It can be difficult for our bodies to get enough vitamin D in winter due to the lack of exposure to sunlight. Low levels of vitamin D can lead to fatigue, feeling unwell and even bone pain.
If you are looking to stay fit and healthy, you may want to consider upping your intake of vitamin D in winter.
What is Vitamin D and why do I need it?
Vitamin D is a fat-soluble vitamin that helps to keep teeth, bones and muscles healthy. It does this by regulating the amount of calcium and phosphate that is in the body.Low levels of vitamin D in winter can increase the risk of deficiency. Vitamin D deficiency can result in fatigue, aches and pains and a general sense of not being well, to more serious issues such as bone pain and muscle weakness caused by osteomalacia.
What foods contain vitamin D?
Food sources of vitamin D include oily fish, red meat, liver, egg yolks and fortified foods such as fat spreads and some cereals. However, it can be difficult to obtain all the vitamin D that we need from food. Vegetarians and vegans are particularly at risk of low vitamin D levels due to the lack of meat and eggs in their diets.
Can I get vitamin D from anywhere else?
Yes, our bodies can create vitamin D from direct sunlight on the skin when we are outdoors. So, in the summer (April – September) we should be able to get all the vitamin D we need from sunlight and our food.However, in the winter (October – March), exposing ourselves to sunlight can be difficult when the days are short and dark. As a result, this increases our risk of having low levels of vitamin D and subsequent deficiency.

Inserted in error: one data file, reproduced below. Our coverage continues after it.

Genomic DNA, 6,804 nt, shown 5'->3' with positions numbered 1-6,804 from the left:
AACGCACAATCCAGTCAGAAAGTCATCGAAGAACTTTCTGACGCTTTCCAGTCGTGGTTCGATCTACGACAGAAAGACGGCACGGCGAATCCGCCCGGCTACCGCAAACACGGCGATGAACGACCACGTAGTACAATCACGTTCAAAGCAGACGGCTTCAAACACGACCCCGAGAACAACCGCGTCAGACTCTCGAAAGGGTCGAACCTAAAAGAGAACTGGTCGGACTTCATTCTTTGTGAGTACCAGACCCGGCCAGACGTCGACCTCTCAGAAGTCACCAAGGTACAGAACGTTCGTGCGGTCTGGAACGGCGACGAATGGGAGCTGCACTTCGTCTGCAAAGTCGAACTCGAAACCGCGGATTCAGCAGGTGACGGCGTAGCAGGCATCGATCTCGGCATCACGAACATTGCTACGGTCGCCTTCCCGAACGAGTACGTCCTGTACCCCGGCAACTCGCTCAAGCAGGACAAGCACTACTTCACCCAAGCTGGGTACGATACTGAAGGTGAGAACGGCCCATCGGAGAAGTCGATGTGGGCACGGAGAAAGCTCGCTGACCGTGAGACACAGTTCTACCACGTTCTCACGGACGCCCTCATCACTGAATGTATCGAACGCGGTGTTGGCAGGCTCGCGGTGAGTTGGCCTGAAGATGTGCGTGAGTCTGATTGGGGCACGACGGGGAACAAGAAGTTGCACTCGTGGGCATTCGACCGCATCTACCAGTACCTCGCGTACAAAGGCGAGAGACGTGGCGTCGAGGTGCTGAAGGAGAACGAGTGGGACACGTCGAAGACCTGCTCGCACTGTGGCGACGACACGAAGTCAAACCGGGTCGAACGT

Should I be taking a supplement?
A recent study finds that up to one in five adults and children have low vitamin D levels. As a result, Public Health England (PHE) is now advising that adults and children over the age of one should have 10 micrograms of vitamin D every day.As this is difficult to obtain from food alone, taking a supplement through the winter months may be necessary.There are several groups that should take a supplement all year round. This includes:
Children aged 1-4.
People with dark skin (from African, Afro-Caribbean and South Asian backgrounds).
People with limited exposure to sunlight (those in care homes or people who cover their skin when outside).
Where can I get Vitamin D supplements from?
You can buy vitamin D supplements from most supermarkets and pharmacies.A recent study also suggests that obesity may be associated with reduced vitamin D levels. Whilst this finding has not been confirmed, the message remains the same. Maintaining a healthy weight is beneficial to physical and mental health.So, whilst it is often encouraged that we should be getting all of our nutrients from the food we eat and not just taking vitamins and minerals in supplement form, there is an exception to the rule! Particularly if you fall into one of the groups at elevated risk of vitamin D deficiency, it might be worth considering taking a vitamin D supplement.
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